Making excellence a habit
A new report from an international human rights NGO alleges that workers in Pakistan’s garment industry face widespread abuse, including sexual harassment, beatings, and other restrictions stemming from poor working conditions. The NGO interviewed workers and found that many suffered forced overtime and were denied wages, paid and maternity leave, and even restroom breaks. Many also stated that factories did not provide clean drinking water and employers deducted salaries of workers that fell ill. Two major textile and garment industry associations and one government employee disputed the NGO’s report, claiming that no evidence has been identified.
Canadian health officials are investigating the latest salmonella outbreak suspected of being tied to raw chicken products, prompting a recall of chicken nuggets sold in British Columbia, Manitoba, Ontario, and Quebec. Officials have so far reported hundreds of cases of salmonella across the entire country. This is the latest salmonella outbreak in Canada linked to raw, and often breaded, chicken products.
Workers at the Port of Veracruz in Mexico are threatening to launch a strike over the refusal by their employer to let them join a major labor union representing other workers at the facility. Although it is unclear how many workers would participate in the strike, it is likely that a labor stoppage in the group would have at least some minor impacts on the flow of cargo through the port. Workers have filed a grievance with the proper authorities in the meantime.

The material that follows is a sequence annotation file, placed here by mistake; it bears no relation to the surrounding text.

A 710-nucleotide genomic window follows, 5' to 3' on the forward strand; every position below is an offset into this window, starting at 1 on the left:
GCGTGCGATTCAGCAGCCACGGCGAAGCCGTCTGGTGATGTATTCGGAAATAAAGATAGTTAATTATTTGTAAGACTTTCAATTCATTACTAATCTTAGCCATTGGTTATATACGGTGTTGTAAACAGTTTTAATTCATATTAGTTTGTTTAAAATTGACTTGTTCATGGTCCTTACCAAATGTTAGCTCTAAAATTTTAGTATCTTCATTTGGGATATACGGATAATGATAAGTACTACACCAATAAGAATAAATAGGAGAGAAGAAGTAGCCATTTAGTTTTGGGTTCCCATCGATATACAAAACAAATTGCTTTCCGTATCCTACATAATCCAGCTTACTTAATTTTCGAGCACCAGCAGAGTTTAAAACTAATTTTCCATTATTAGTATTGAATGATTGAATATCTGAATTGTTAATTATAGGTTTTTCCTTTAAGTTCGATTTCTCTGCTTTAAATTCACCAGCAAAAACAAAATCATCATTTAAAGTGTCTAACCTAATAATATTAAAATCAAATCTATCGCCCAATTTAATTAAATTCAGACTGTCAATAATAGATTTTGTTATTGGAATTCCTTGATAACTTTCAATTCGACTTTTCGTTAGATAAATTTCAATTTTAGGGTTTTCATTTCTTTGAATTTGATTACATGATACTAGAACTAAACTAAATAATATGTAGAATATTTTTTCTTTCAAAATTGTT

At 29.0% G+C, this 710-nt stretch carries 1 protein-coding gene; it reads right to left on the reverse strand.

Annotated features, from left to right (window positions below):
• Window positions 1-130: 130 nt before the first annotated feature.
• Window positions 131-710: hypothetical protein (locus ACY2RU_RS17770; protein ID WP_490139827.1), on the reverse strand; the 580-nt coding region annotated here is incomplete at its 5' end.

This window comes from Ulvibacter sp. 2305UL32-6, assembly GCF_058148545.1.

According to the Argentine government, authorities in the province of Mendoza have uncovered over 120 cases of labor exploitation in the last three years. Most of the victims were foreigners from Bolivia and Venezuela, although many were citizens from northern Argentina. All of the cases occurred on farms in Lujan, Maipu, and Tunuyan. The Mendoza government has since encouraged its citizens to report any suspicious situation that may indicate labor exploitation, such as the lack of payment, insufficient safety and hygiene procedures, workplace violence, or child labor.
U.S. Customs and Border Protection officers at the Nogales, Arizona border crossing seized the largest-ever amount of fentanyl, along with the third-largest quantity of methamphetamine seized in Arizona, after stopping a cargo truck loaded with a shipment of cucumbers. Officers found the estimated 115 kilograms of fentanyl, enough to reportedly produce 100 million lethal doses, and 179 kilograms of methamphetamine in a hidden compartment located in the floor of the trailer.